What you might want to do is to approach a friendly retired civil engineer to see if he can help. If you can provide a substantially good reason to explain what benefit there would be to mankind in knowing about xxxx (eg what all the stones were about or whatever is your aim), then you're much more likely to get good quality advice than if you present it as solving a mystery. It really won't take long for a civil engineer to give you an independent confirmation, or otherwise, concerning your theory.
However it goes, good luck.
As he says, simples. But I hadn't had it explained to me before so it had never occurred to me that that was how it could be done..ReplyDelete
Cool isn't it? If you want to go a step further and create a levelling platform, from which other levels in the landscape can be determined, you have to find a high spot and build up the earth into a bowl shaped mound, a little like a bowl barrow.
But if you are doing this, there is one other innovation you can make to make your life even easier. That second innovation would be detectable thousands of years later, as distinct from the general landscape and other 'ordinary' mounds, using certain types of engineering NDT (non-destructive test) equipment . However, you can only confirm your findings by excavation: That type of NDT equipment is not something that appears to be used in archaeology as far as I know.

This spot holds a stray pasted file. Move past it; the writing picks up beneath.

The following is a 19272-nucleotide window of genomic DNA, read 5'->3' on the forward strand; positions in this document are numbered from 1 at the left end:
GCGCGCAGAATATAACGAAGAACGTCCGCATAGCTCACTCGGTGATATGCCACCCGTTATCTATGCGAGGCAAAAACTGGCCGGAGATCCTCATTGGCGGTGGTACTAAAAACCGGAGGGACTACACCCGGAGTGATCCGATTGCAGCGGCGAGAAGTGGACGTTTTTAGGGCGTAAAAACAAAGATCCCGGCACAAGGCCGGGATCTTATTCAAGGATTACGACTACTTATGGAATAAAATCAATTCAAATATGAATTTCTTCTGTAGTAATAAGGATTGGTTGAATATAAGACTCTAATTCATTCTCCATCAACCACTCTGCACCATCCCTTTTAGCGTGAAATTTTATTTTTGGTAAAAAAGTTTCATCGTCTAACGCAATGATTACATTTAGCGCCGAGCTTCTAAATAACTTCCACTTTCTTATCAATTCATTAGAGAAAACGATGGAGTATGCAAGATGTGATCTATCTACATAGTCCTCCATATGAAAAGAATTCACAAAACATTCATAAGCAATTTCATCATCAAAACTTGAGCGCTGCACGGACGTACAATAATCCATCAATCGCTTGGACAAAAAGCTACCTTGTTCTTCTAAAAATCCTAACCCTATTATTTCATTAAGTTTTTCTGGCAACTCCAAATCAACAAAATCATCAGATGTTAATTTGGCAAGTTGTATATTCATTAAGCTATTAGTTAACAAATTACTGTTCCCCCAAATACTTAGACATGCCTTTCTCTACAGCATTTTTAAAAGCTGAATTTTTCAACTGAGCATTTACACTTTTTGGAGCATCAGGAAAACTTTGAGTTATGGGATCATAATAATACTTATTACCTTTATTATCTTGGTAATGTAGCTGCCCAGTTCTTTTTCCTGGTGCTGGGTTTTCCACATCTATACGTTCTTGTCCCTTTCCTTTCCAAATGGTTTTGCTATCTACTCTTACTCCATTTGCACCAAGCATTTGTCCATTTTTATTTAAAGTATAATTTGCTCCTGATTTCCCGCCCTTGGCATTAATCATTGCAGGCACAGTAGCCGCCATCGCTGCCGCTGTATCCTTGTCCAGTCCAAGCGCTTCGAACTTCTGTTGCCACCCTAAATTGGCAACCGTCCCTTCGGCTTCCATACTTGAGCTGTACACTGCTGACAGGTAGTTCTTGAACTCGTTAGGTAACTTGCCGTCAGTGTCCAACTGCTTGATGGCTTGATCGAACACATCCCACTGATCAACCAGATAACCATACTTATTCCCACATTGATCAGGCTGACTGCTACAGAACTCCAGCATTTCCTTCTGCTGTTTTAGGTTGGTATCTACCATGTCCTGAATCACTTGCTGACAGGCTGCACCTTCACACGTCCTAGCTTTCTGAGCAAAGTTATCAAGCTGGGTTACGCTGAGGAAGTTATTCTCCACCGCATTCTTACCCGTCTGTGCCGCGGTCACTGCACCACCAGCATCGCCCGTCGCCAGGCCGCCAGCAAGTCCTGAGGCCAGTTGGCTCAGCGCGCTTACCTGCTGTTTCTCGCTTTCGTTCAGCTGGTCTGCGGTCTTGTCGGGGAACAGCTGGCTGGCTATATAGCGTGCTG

Out of interest, I took some of that NDT equipment up to a high neolithic bowl barrow and ran the tests. Certain parts of that barrow scored some tens of thousands of percent higher than any of the local control tests or even any of the vicinity tests (vicinity tests are places selected locally, specifically to try to produce a high false result)
The unfortunate thing about this type of test is that general knowledge of what it is could encourage amateur investigators to undertake confirmatory excavation. So I let my MP know (he's interested in archaeology and sent me an email asking what it is), but otherwise it's one of those things that has to stay buried so to speak.